Elite attitude needed from Winter Olympians

SIMON PLUMB
Last updated 05:00 23/02/2014
Rebecca Torr
Reuters
NOT GOOD ENOUGH: New Zealand's Rebecca Torr sticks out her tongue at the finish line during the women's snowboard slopestyle semi-finals in Sochi.

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High performance sport boss Alex Baumann has given New Zealand's Winter Olympic campaign in Sochi a pass mark - but believes there's a need to develop a "high performance culture" within the programme.

Baumann, who led Canada's high performance body "Own The Podium" between 2007 and 2011, says that while New Zealand is likely to fall short of the formal performance target they were set for Sochi 2014 by tomorrow morning's closing ceremony, he believes the display has been credible, shown international progression and that there is now an argument for increased public funding.

Crown investment for New Zealand's winter programme increased to $6.315 million for Sochi 2014, almost three times that of the $2.3m for the previous four-year cycle to Vancouver 2010.

However, Baumann, who was at the helm of Own The Podium when Canada hosted the Winter Olympics four years ago - and where the host nation finished on top of the gold medal table, says for the Kiwi programme to continue to improve and receive more money, there needs to be a shift.

A full debrief and review meeting of New Zealand's Olympic and Paralympic Winter Games are expected by June - processes which will have a fundamental impact on the direction and finance of the Kiwi winter programme.

But Baumann has already identified areas potentially ripe for improvement.

"They're slightly different kinds of athletes [to Summer Olympians]. It will take a bit of time to shift from that extreme culture to a truly high-performance culture," Baumann said. "I think in the last two years that has happened, but there's still a way to go."

Specifically, Baumann elaborated on elements such as coaching progression, giving time for new Olympic events to bed in and also allowing time for athletes to figure out where the Olympics fit in with other pinnacle events, such as the Winter X Games.

He could also be pre-empting a recommendation for tightening athlete conduct off-piste, with strict social media policies already well established for Summer Games athletes.

Controversy swirled around the extra-curricular habits of Kiwi Rebecca Torr within the athletes village, with the Te Puke snowboarder using social media to joke about using a dating app to "match with the Jamaican bobsled team."

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Regardless, as for what happened on the ice and snow, Baumann was comfortably satisfied, but needs time to establish what New Zealand's goals for 2018 might look like.

"It's been a credible performance in Sochi. The goal was to try and get a medal and have four top eight finishes. We have the four top eight finishes and have been close to a medal, but not quite," he said.

"There's been significant movement from the Games in Vancouver - where we had no top eight finishes. We had four top-8 finishes this time with Adam Barwood still to run in the men's slalom [this morning].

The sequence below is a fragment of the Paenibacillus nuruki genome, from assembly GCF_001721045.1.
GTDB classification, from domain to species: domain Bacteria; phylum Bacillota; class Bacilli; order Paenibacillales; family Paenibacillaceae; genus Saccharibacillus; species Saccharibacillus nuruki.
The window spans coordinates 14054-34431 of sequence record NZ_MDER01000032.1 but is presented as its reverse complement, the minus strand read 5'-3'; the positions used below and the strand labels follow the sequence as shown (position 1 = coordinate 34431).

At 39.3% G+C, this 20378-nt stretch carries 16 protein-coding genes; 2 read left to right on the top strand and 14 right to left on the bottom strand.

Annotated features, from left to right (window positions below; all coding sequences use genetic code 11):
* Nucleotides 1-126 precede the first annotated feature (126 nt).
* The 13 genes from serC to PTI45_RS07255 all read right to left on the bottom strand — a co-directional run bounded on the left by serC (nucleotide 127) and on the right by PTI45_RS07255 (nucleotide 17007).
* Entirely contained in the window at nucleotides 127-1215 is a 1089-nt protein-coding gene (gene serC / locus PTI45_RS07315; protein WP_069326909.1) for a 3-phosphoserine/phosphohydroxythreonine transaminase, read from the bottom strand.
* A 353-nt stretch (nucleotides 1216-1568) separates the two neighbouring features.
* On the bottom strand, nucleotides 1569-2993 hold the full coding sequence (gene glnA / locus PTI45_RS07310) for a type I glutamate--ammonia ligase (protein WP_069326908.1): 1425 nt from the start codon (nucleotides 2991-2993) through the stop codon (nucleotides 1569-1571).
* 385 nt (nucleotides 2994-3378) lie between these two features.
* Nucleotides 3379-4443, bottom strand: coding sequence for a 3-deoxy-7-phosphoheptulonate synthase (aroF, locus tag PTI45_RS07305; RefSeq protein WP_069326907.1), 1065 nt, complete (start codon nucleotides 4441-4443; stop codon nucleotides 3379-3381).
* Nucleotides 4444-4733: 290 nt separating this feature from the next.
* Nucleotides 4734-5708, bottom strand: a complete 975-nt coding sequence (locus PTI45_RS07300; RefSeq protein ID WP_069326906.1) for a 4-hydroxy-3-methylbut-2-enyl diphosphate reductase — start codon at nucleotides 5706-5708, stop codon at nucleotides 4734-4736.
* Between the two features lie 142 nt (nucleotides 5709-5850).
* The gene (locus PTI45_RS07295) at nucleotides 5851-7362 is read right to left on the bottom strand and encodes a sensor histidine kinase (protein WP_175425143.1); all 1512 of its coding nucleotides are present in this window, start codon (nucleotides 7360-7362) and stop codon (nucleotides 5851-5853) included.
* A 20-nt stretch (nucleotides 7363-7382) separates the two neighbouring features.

"It's an evolving and maturing programme. It would have been great to get a medal, but there's been quite a bit of talent and there's also been bad luck with Christy [Prior] having to pull out just before the semifinals because she fell in a training run, and, with Byron [Wells] as well. Injury is part and parcel of these Games but I do think we were unlucky.

"We've certainly acquitted ourselves. As with many Games, sometimes the start isn't the greatest.

I remember Vancouver when I was with Own the Podium, the first week was a shocker for us, but in the end Canada did come back and won that gold medal race with 14 gold medals."

Looking at now striking bilateral agreements with strong winter nations, including Canada and the Netherlands, Baumann says the performance of the Kiwis in Sochi has made a global impact of sorts.

"Internationally it shows we're progressing. It is a new programme," he said.

"It's not dissimilar to the winter programme that started in Australia in 1998, it took a while for that programme to get going.

"They've taken a silver and two bronze, though I don't think they're going to be too happy with that.

"There's quite a bit of excitement in our winter programme and I do think there's potential."

Baumann's ultimate winter question is funding to 2018.

And while that can't be answered until June's debrief, he welcomed discussion on a targeted increase.

"The base level is about $1.7m per annum, I think we have to take a look at that through the debrief - what exactly are the needs, what were the results at the Olympics and what is the potential for the future?" he said.

"I think the amount was right for this cycle. What the amount is for the next cycle we have to take a look at.

"If you take a look at return on investment, there's quite a bit of excitement and I do think there's potential.

"But, we have to be pretty targeted in this area. If we go to too many other sports then we're not going to get the results that we need.

"There are certainly challenges there and it will come through in the debrief."

Meanwhile, the last Kiwi to compete at Sochi, alpine slalom skier Adam Barwood was due to compete overnight. The 21-year-old finished 44th in the giant slalom on Friday morning, but the smaller event is his preferred discipline.

In other news, Jossi Wells is tipped to carry the flag for the Kiwi team at the Games closing ceremony which is due to start at 5am tomorrow NZ time.

- Sunday Star Times

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